There is enough brownfield land for almost 27,900 new homes in Hampshire and over a third of sites already have planning permission, a new report form CPRE, the countryside charity, has revealed. Nationally, there is capacity for 1.3 million new homes on brownfield land and over half a million already have planning permission.
The figures for Hampshire and across the country demonstrate that there is already enough available and suitable land in the planning system to meet the government’s ambition to build 300,000 homes a year for the next 5 years (this Parliament), calling into question the controversial plans to deregulate the planning system that has been proposed by Ministers.
CPRE Hampshire has highlighted that the method of calculating housing numbers is the single biggest issue facing Hampshire in the government’s recent Changes to the Current Planning System consultation. The government proposes to allocate 9,275 new homes a year to Hampshire (46,375 over 5 years), although the Office for National Statistics projects only 4,097 new households will be formed (20,485 over 5 years).
Brownfield land – land that has previously been built on, and now sits derelict or vacant – provides a valuable resource in the protection of our green spaces and countryside from development. The State of Brownfield report 2020 is the latest in a series of yearly CPRE reports on the Brownfield Register, which catalogue the number of brownfield sites available for development. Brownfield Registers were first introduced in April 2017 following CPRE’s Waste of Space campaign.
In Hampshire, more than 470 brownfield sites have been identified, with the largest number of sites in Portsmouth (65), Hart (63) and Basingstoke and Deane (57). Portsmouth also has the largest sites by size (119 hectares), closely followed by Gosport (115.5 hectares) and Havant (111 hectares). The greatest number of homes that could be provided by sites are in Portsmouth (5,522 homes), Southampton (3,779) and Hart (3,328).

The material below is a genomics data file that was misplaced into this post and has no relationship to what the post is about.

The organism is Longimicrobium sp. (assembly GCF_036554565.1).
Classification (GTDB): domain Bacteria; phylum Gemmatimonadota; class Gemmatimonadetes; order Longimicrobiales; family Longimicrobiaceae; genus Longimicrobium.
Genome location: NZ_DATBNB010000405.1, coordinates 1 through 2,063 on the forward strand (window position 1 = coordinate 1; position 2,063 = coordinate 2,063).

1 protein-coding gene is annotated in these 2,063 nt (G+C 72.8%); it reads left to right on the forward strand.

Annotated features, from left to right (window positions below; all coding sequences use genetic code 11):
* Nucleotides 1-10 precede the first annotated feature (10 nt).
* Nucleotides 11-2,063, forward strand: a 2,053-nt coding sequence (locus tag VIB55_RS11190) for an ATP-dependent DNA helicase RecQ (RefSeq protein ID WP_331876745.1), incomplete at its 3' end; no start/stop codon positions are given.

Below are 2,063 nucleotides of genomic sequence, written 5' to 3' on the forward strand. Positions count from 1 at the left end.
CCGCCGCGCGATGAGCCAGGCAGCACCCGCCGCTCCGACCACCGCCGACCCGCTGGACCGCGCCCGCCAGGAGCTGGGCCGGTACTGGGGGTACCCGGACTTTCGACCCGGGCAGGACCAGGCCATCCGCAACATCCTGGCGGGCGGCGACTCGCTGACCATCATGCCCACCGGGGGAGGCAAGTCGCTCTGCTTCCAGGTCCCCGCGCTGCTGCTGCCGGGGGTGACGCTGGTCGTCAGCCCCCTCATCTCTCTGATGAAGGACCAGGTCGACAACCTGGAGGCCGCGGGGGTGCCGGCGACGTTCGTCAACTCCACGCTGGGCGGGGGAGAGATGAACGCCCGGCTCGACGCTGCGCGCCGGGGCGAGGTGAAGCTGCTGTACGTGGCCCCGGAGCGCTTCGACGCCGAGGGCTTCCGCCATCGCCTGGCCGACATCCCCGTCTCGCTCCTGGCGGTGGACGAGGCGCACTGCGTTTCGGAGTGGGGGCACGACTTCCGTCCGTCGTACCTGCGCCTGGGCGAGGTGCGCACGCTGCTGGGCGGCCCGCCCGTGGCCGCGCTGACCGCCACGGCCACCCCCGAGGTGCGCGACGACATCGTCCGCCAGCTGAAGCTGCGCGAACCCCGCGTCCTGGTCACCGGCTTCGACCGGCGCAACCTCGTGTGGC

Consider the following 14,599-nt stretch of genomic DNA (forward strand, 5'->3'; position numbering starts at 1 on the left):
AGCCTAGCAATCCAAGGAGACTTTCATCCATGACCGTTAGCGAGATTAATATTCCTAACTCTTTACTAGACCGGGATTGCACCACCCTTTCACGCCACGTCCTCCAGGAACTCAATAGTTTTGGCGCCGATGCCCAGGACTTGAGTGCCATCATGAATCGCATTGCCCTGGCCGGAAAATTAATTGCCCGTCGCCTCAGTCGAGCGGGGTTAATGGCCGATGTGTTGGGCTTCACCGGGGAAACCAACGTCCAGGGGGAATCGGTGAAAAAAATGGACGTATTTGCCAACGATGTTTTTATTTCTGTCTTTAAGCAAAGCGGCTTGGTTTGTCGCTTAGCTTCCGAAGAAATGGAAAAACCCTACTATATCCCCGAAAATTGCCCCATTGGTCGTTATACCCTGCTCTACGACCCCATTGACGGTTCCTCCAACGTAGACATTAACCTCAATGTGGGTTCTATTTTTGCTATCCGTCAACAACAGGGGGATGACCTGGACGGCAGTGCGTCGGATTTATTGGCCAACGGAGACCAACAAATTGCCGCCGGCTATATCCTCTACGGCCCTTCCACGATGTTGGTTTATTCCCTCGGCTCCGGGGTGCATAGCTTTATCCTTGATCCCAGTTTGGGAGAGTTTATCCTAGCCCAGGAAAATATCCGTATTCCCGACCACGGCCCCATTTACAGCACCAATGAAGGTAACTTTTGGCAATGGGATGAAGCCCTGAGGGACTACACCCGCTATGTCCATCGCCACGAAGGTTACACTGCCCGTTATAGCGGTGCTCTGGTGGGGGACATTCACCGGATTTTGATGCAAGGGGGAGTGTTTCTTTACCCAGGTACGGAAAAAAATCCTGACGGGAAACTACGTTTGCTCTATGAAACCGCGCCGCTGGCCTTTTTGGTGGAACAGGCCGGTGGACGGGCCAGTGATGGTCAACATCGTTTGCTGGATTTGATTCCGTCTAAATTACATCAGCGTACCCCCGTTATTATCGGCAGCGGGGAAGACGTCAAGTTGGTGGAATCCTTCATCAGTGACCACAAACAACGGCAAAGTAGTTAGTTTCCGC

The analysis clearly demonstrates that the planning system is not slowing building rates. There is currently planning permission for over half a million (565,564) units on brownfield land, of which almost 11,800 units are in Hampshire. In February 2020, the Local Government Association found that over one million homes in total had been granted planning permission but not yet built. This means that brownfield sites and other unbuilt sites with planning permission could provide over 1.5 million new homes – clearly demonstrating there is already enough suitable land in the planning system to meet the government’s 300,000 annual target for the rest of this Parliament.
Commenting on the Hampshire figures, Caroline Dibden, vice president of CPRE Hampshire, the countryside charity, said:
‘CPRE’s analysis is based on sites included on Local Planning Authority Brownfield Registers. It is therefore a snapshot in time and is dependent on when local authorities update their registers. Brownfield sites include those where the entire site area meets the definition of previously developed land, are of at least 0.25 hectares (0.61 of an acre) or capable of supporting at least 5 homes and are suitable and achievable for residential development.
However, the overall potential of brownfield land for new homes is likely to be even higher. Brownfield Registers are solely reactive to sites being put forward by owners and developers rather than the Local Planning Authority proactively seeking sites. There will also be many smaller sites of less than 5 homes, which are not included. The impact of Covid-19 on town and city centres may well have a marked effect in the future too.’
Commenting on the national figures, Crispin Truman, chief executive of CPRE, the countryside charity, said:
‘These figures clearly show that the planning system is not what is ailing our housing market. If there is enough land in the planning system to meet the government’s own housing targets, what will an overhaul of the planning system, with rushed and untested changes, really achieve? It’s clear the government have gravely misdiagnosed the problem – slow build out rates and market led housing are blocking the quality affordable housing that rural communities are crying out for.
But there is a real prize in brownfield – what says ‘build back better’ more than adopting a truly ‘brownfield first’ approach that will breathe new life into the long forgotten and derelict areas in our towns, cities and villages. This approach will deliver huge benefits building the affordable homes in areas where communities want to live, providing access to better transport links and amenities and services they need.’
In order to make best use of suitable brownfield land, CPRE is urging the government to introduce a genuine ‘brownfield first’ policy, which ensures that suitable previously developed or under-used land is prioritised for redevelopment over green spaces and countryside.
CPRE Hampshire’s responses to the government’s plans to change and deregulate the planning system are available from www.cprehampshire.org.uk.